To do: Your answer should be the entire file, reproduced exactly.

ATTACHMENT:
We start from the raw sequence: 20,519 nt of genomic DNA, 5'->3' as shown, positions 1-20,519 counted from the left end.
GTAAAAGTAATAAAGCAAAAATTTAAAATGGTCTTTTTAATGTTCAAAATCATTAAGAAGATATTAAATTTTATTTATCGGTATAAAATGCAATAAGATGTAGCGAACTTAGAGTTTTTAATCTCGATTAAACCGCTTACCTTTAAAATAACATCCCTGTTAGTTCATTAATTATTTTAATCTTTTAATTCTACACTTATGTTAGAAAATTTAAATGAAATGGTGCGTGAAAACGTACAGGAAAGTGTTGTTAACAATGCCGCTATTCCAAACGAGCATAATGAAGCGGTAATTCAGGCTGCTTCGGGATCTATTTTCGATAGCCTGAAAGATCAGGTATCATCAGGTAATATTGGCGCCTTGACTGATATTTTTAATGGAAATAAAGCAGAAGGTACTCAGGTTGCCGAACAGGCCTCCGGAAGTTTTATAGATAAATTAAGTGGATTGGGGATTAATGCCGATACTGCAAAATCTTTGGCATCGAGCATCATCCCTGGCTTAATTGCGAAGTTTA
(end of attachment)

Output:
We start from the raw sequence: 20,519 nt of genomic DNA, 5'->3' as shown, positions 1-20,519 counted from the left end.
GTAAAAGTAATAAAGCAAAAATTTAAAATGGTCTTTTTAATGTTCAAAATCATTAAGAAGATATTAAATTTTATTTATCGGTATAAAATGCAATAAGATGTAGCGAACTTAGAGTTTTTAATCTCGATTAAACCGCTTACCTTTAAAATAACATCCCTGTTAGTTCATTAATTATTTTAATCTTTTAATTCTACACTTATGTTAGAAAATTTAAATGAAATGGTGCGTGAAAACGTACAGGAAAGTGTTGTTAACAATGCCGCTATTCCAAACGAGCATAATGAAGCGGTAATTCAGGCTGCTTCGGGATCTATTTTCGATAGCCTGAAAGATCAGGTATCATCAGGTAATATTGGCGCCTTGACTGATATTTTTAATGGAAATAAAGCAGAAGGTACTCAGGTTGCCGAACAGGCCTCCGGAAGTTTTATAGATAAATTAAGTGGATTGGGGATTAATGCCGATACTGCAAAATCTTTGGCATCGAGCATCATCCCTGGCTTAATTGCGAAGTTTA